Duke of Wellington – Autocrat and Bully

If there is one thing everyone knows about Arthur Wellesley, Duke of Wellington it is that he won the 1815 Battle of Waterloo bringing the era of Napoleon to a close. Debates over whether his victory (albeit facilitated out by the Prussian General Blucher) was a benefit or a curse are fun but gain little. Good or bad are less relevant than the historical fact. But here are some other things less well known about Wellington.

From 1797 Wellesley served in India rising to the rank of Major-General. He returned to Britain in 1804 having amassed a fortune of £42,000 the time, consisting mainly of prize money from his campaign. Prize money was mainly a naval matter, but existed in the British and  other armies as the proceeds of plunder especially when a town or city had been sacked. So in effect it was theft from the local population, but in reality Wellesley was only playing a part in the systematic ransacking of India during the less than glorious British Empire.

Move forward ro 1819 and Arthur Wellesley was Duke of Wellington, part of the Government led by Lord Liverpool. On August 19th a crowd variously estimated at being between 60,000 and 100,000 had gathered in St Peters Field in Manchester to protest and demand greater representation in Parliament. The subsequent overreaction by Government militia forces in the shape of the Manchester and Salford Yeomanry led to a cavalry charge with sabres drawn.

The exact numbers were never established but about 12 to 15 people were killed immediately and possibly 600-700 were injured, many seriously. For more information on the complex serious of events, go to this British Library resource and this campaign for a memorial. Wellington fully supported the brutal repression and consequently the incident became known as ‘Peterloo’ as a mocking play on his victory four years earlier. As a result he was despised in many places (especially Manchester!) being spat at and physically attacked on the streets.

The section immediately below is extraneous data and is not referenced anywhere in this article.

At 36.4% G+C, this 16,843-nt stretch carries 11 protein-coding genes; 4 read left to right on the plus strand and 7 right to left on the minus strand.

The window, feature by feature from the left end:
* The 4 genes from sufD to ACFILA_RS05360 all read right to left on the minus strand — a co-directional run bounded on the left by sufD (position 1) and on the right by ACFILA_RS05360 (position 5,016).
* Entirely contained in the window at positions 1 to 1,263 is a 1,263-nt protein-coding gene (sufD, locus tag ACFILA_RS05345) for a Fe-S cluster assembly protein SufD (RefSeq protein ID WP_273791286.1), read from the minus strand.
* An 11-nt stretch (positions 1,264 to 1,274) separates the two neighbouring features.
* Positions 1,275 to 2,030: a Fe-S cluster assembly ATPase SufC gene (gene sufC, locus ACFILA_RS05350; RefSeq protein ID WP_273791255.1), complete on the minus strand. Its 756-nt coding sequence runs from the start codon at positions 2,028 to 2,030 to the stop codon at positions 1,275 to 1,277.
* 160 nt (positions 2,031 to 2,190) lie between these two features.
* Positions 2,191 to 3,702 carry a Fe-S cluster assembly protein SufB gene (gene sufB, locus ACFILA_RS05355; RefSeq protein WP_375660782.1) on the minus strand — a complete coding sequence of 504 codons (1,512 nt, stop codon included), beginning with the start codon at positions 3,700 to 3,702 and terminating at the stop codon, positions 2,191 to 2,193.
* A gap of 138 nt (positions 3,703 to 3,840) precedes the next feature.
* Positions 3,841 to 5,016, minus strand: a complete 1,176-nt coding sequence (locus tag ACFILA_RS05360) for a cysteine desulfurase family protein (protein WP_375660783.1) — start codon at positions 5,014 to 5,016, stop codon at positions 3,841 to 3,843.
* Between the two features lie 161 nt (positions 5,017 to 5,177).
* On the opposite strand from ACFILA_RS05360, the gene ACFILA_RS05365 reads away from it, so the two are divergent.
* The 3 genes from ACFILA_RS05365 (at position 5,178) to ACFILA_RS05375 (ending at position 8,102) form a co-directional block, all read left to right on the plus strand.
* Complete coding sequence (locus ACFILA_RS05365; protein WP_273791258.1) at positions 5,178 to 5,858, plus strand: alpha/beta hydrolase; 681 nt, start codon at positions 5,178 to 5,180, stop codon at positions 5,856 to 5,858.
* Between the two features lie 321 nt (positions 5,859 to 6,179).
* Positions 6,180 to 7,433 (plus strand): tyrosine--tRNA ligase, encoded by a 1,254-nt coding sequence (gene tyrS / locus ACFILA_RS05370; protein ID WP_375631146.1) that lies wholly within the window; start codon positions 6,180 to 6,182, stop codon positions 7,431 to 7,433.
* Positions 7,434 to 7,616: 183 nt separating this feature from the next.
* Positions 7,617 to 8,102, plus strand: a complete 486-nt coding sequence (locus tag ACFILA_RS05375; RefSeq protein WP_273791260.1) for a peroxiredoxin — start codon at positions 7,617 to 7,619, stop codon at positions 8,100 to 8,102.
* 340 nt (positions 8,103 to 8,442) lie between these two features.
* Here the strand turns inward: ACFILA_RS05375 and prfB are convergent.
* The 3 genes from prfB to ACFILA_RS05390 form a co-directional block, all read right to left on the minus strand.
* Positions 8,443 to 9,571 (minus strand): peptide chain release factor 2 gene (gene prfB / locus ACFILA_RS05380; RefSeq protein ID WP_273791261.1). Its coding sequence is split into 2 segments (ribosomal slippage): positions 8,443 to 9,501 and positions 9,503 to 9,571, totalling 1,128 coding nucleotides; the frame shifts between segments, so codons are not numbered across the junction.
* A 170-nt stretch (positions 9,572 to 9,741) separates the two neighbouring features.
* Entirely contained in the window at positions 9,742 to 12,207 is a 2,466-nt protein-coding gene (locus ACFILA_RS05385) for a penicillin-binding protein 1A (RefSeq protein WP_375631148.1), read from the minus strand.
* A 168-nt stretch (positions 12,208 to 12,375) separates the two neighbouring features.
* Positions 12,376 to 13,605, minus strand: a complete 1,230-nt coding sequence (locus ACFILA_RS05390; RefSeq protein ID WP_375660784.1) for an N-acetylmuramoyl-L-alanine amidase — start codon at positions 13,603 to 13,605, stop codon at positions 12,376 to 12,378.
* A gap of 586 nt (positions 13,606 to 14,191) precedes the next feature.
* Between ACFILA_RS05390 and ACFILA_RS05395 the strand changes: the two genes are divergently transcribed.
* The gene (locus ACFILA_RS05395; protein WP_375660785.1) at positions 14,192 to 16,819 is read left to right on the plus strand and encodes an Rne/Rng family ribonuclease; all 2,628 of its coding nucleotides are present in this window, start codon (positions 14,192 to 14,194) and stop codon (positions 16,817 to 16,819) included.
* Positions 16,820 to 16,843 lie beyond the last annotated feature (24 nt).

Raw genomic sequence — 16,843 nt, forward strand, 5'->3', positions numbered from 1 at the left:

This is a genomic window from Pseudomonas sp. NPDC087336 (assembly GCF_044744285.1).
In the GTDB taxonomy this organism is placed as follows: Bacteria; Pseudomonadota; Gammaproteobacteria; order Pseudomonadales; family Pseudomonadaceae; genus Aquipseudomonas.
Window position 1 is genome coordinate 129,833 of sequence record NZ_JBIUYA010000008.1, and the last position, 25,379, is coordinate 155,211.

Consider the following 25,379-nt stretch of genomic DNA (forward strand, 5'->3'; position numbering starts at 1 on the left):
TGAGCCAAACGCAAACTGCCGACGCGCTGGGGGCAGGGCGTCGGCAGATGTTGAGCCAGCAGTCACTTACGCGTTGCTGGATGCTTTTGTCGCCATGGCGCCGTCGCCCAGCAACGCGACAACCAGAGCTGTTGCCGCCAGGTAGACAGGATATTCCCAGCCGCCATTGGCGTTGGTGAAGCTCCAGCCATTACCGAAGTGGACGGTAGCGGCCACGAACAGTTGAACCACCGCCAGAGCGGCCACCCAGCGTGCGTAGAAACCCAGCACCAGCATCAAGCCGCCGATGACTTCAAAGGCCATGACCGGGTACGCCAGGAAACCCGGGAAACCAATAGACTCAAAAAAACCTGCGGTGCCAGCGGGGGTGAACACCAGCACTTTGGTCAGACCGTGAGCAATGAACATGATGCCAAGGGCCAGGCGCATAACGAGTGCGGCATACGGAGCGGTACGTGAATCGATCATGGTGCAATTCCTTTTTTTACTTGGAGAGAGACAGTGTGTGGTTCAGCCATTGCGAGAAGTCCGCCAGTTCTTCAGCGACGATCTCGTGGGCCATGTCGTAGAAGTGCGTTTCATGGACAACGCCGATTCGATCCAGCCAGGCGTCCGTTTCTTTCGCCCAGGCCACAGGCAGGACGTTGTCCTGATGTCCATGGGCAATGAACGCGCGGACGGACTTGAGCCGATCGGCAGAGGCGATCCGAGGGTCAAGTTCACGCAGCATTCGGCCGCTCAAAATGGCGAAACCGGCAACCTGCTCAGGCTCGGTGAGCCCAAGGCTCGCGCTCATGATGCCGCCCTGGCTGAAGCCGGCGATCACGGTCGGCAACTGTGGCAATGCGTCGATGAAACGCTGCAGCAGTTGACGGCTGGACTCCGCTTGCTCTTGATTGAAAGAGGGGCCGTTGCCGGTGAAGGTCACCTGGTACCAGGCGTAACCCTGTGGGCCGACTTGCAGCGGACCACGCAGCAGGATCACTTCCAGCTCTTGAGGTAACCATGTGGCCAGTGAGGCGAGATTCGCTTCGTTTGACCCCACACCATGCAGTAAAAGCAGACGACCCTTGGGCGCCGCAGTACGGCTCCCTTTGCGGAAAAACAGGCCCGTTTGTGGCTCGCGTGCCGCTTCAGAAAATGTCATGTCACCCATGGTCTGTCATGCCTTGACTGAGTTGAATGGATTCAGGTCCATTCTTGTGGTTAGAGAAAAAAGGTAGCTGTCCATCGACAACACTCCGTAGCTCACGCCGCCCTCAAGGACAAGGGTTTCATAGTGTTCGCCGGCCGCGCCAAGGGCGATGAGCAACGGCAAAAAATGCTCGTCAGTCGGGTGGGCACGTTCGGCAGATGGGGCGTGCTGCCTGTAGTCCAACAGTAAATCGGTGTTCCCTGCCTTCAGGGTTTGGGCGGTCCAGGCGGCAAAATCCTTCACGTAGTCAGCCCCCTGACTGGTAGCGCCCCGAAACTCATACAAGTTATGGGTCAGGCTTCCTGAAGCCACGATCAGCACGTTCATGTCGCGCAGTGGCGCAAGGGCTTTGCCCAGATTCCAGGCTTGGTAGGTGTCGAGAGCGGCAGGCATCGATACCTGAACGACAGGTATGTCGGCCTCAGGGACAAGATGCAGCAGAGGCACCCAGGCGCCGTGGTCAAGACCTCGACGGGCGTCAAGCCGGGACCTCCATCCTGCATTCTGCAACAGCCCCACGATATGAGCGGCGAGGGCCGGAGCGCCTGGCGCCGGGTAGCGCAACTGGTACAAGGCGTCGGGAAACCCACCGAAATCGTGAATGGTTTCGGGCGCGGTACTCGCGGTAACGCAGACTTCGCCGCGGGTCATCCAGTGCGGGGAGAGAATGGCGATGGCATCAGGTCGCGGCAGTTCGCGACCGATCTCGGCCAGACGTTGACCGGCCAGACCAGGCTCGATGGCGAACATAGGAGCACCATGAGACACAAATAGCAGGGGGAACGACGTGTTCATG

He was unrelenting and when the first Great Reform Bill was presented to the House of Commons in 1831 Wellington and the Tories worked to prevent its passage.  As a reprisal his residence at Apsley House was targeted by a mob of demonstrators on 27 April 1831 and again on 12 October, leaving his windows smashed.  Iron shutters were installed (hence Iron Duke!) in June 1832 to prevent further damage. His attitude was unsustainable and being removed from office shortly after the Bill was passed in 1832 by Earl Grey’s administration.

There is, however, a somewhat ironic twist. One positive act which Wellington carried out  was Cathiolic Empancipation in 1829, giving catholics full rights in Britain and Ireland.  But as the establishment was (and still largely is) protestant in nature that too is less well publicised!

Exceptionalism Corrodes the Relationships Which Drive Progress for Everyone

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Cassini’s copy of Newton’s Principia with inscription by Halley (© Observatoire de Paris)

In 1687 the great English astronomer Edmund Halley (of the comet fame) sent an inscribed copy (image left) of Isaac Newton’s freshly published Philosophiæ Naturalis Principia Mathematica to Giovanni Domenico Cassini, Director of the Paris Observatory.  Think about this for a moment. A copy of the most important thesis of the day (the foundation of Gravitational Theory and Mechanics) by an English scientist sent to an Italian scientist working in a French observatory.  This pattern repeats itself decade after decade, century after century, right back to the dawn of civilisation. Indeed one theory of archeology now views Stonehenge as the epicentre of a Britano-Near European network.

Now, I am as proud as anyone of our great history of Shakespeare and Shelley, Newton and Darwin, Turner and Constable, Stephenson and Brunel, Locke and Hume.  I am also proud of the work the establishment wants to forget, by Tom Paine for example or James Harrington or Algernon Sidney. But in this post I want to place the work of these greats in context, as part of progress viewed as relationships cultivated with colleagues throughout Europe and beyond. They are classed as some of the greatest luminaries, but not exceptional in the sense that they stand apart from other greats. It is the relationships which count as much as anything.

Magna Carta was part of a pan-European movement….